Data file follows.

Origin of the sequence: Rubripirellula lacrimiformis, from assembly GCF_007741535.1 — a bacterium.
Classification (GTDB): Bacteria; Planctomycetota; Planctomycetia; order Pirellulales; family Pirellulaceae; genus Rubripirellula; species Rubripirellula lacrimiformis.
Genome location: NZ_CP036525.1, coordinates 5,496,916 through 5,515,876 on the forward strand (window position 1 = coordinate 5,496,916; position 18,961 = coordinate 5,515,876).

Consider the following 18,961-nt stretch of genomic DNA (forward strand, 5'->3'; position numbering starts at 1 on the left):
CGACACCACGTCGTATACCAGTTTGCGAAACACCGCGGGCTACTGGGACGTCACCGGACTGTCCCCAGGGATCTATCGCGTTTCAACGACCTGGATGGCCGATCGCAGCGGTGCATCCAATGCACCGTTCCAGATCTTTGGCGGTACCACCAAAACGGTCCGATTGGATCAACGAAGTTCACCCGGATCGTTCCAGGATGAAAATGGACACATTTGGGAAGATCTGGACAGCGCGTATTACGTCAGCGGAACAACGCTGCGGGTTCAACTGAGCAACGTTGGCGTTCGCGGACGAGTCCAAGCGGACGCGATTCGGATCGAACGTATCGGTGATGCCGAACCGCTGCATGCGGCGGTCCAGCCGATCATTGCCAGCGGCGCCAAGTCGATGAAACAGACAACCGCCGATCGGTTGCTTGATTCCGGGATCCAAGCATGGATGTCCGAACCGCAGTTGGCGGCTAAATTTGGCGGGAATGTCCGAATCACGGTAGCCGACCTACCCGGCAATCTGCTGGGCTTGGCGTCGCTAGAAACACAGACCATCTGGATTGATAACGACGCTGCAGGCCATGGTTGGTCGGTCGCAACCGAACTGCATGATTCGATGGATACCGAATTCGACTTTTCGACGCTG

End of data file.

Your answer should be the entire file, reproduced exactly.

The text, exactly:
Origin of the sequence: Rubripirellula lacrimiformis, from assembly GCF_007741535.1 — a bacterium.
Classification (GTDB): Bacteria; Planctomycetota; Planctomycetia; order Pirellulales; family Pirellulaceae; genus Rubripirellula; species Rubripirellula lacrimiformis.
Genome location: NZ_CP036525.1, coordinates 5,496,916 through 5,515,876 on the forward strand (window position 1 = coordinate 5,496,916; position 18,961 = coordinate 5,515,876).

Consider the following 18,961-nt stretch of genomic DNA (forward strand, 5'->3'; position numbering starts at 1 on the left):
CGACACCACGTCGTATACCAGTTTGCGAAACACCGCGGGCTACTGGGACGTCACCGGACTGTCCCCAGGGATCTATCGCGTTTCAACGACCTGGATGGCCGATCGCAGCGGTGCATCCAATGCACCGTTCCAGATCTTTGGCGGTACCACCAAAACGGTCCGATTGGATCAACGAAGTTCACCCGGATCGTTCCAGGATGAAAATGGACACATTTGGGAAGATCTGGACAGCGCGTATTACGTCAGCGGAACAACGCTGCGGGTTCAACTGAGCAACGTTGGCGTTCGCGGACGAGTCCAAGCGGACGCGATTCGGATCGAACGTATCGGTGATGCCGAACCGCTGCATGCGGCGGTCCAGCCGATCATTGCCAGCGGCGCCAAGTCGATGAAACAGACAACCGCCGATCGGTTGCTTGATTCCGGGATCCAAGCATGGATGTCCGAACCGCAGTTGGCGGCTAAATTTGGCGGGAATGTCCGAATCACGGTAGCCGACCTACCCGGCAATCTGCTGGGCTTGGCGTCGCTAGAAACACAGACCATCTGGATTGATAACGACGCTGCAGGCCATGGTTGGTCGGTCGCAACCGAACTGCATGATTCGATGGATACCGAATTCGACTTTTCGACGCTG